Each September, the Ig Nobel Prizes (a play on the word ignoble) are given out to scientists who have wowed the world with their eccentric, imaginative achievements. Though the experiments are usually scientifically sound and the results are sometimes truly illuminating, that doesn’t make them any less hilarious. From postal workers’ scrotal temperatures to cube-shaped poop, here are our top five takeaways from this year’s award-winning studies.

1. Left and right scrota often differ in temperature, whether you’re naked or not.

Roger Mieusset and Bourras Bengoudifa were awarded the anatomy prize for testing the scrotum temperatures in clothed and naked men in various positions. They found that in some postal workers, bus drivers, and other clothed civilians, the left scrotum is warmer than the right, while in some naked civilians, the opposite is true. They suggest that this discrepancy may contribute to asymmetry in the shape and size of male external genitalia.

2. 5-year-old children produce about half a liter of saliva per day.

Shigeru Watanabe and his team nabbed the chemistry prize for tracking the eating and sleeping habits of 15 boys and 15 girls to discover that, regardless of gender, they each produce about 500 milliliters of spit per day. Children have lower salivary flow rates than adults, and they also sleep longer (we produce virtually no saliva when we sleep), so it seems like they may generate much less saliva than adults. However, since children also spend more time eating than adults (when the most saliva is produced), the average daily levels are about even—at least, according to one of Watanabe’s previous studies on adult saliva.

3. Scratching an ankle itch feels even better than scratching other itches.

Ghada A. bin Saif, A.D.P. Papoiu, and their colleagues used cowhage (a plant known to make people itchy) to induce itches on the forearms, ankles, and backs of 18 participants, whom they then asked to rate both the intensity of the itch and the pleasure derived from scratching it. Subjects felt ankle and back itches more intensely than those on their forearms, and they also rated ankle and back scratches higher on the pleasure scale. While pleasure levels dropped off for back and forearm itches as they were scratched, the same wasn’t true for ankle itches—participants still rated pleasurability higher even while the itchy feeling subsided. Perhaps because there’s no peace quite like that of scratching a good itch, the scientists won the Ig Nobel peace prize for their work.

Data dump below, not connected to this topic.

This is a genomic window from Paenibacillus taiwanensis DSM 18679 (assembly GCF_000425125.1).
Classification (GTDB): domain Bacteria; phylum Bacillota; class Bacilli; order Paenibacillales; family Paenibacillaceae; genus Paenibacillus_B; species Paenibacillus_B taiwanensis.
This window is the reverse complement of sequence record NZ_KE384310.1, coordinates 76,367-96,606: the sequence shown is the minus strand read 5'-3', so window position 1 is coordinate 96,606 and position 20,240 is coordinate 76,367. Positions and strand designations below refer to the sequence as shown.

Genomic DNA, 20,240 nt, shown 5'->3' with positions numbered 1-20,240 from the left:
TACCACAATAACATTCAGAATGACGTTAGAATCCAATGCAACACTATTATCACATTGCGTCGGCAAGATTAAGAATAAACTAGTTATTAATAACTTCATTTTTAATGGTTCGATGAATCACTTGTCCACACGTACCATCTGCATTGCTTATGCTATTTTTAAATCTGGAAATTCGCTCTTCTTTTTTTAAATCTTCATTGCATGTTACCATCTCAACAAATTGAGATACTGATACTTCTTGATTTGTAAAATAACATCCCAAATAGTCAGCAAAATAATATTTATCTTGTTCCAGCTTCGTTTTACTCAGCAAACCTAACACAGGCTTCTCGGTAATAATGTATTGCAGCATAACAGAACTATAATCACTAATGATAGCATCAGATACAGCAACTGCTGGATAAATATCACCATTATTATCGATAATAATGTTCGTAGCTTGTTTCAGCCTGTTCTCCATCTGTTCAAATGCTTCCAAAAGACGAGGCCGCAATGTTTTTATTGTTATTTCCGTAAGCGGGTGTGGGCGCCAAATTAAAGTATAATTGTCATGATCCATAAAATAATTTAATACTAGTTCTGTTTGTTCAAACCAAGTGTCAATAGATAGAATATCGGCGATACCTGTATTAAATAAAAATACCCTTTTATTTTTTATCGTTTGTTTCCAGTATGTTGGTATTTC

4. Elastic intestines help wombats create their famous cubed poop.

In the final 8 percent of a wombat’s intestine, feces transform from a liquid-like state into a series of small, solid cubes. Patricia Yang, David Hu, and their team inflated the intestines of two dead wombats with long balloons to discover that this formation is caused by the elastic quality of the intestinal wall, which stretches at certain angles to form cubes. For solving the mystery, Yang and Hu took home the physics award for the second time—they also won in 2015 for testing the theory that all mammals can empty their bladders in about 21 seconds.

5. Romanian money grows bacteria better than other money.

Habip Gedik and father-and-son pair Timothy and Andreas Voss earned the economics prize by growing drug-resistant bacteria on the euro, U.S. dollar, Canadian dollar, Croatian luna, Romanian leu, Moroccan dirham, and Indian rupee. The Romanian leu was the only one to yield all three types of bacteria tested—Staphylococcus aureus, Escherichia coli, and Vancomycin-resistant Enterococci. The Croatian luna produced none, and the other banknotes each produced one. The results suggest that the Romanian leu was most susceptible to bacteria growth because it was the only banknote in the experiment made from polymers rather than textile-based fibers.

Visit Any National Park for Free on September 28—or Volunteer to Help Maintain Them

Yosemite National Park
Yosemite National Park
Nick Hanauer/iStock via Getty Images

By the end of September—which always seems especially busy, even if you’re not a student anymore—you might be ready for a small break from the hustle and bustle. On Saturday, September 28, you can bask in the tranquility of any national park for free, as part of National Public Lands Day.

According to the National Park Service, the holiday has been held on the fourth Saturday of every September since 1994, and it’s also the nation’s largest single-day volunteer effort. It’s up to you whether you’d like to partake in the service side or simply go for a stroll, but there is an added incentive to volunteer: You’ll get a one-day park pass that you can use for free park entry on a different day. Opportunities for volunteering include trail restoration, invasive plant removal, park cleanups, and more; you can see the details and filter by park, state, and/or type of event here.

If you’re not sure how you should celebrate National Public Lands Day, the National Park Service has created a handy flowchart to help you choose the best course of action for you—which might be as simple as sharing your favorite outdoor activity on social media with the hashtag #NPLD.

National public lands day celebration flowchart
National Park Service

There are more than 400 areas run by the National Park Service across the U.S., and many of them aren’t parks in the traditional sense of the word; the Statue of Liberty, Alcatraz Island, and countless other monuments and historical sites are also run by the NPS. Wondering if there might be one closer than you thought? Explore parks in your area on this interactive map.

For those of you who can’t take advantage of the free admission on September 28, the National Park Service will also waive all entrance fees for Veteran’s Day on November 11.

And, if you’re wishing a free-admission day existed for museums, you’re in luck—more than 1500 museums will be free to visit on Museum Day, which happens to be this Saturday.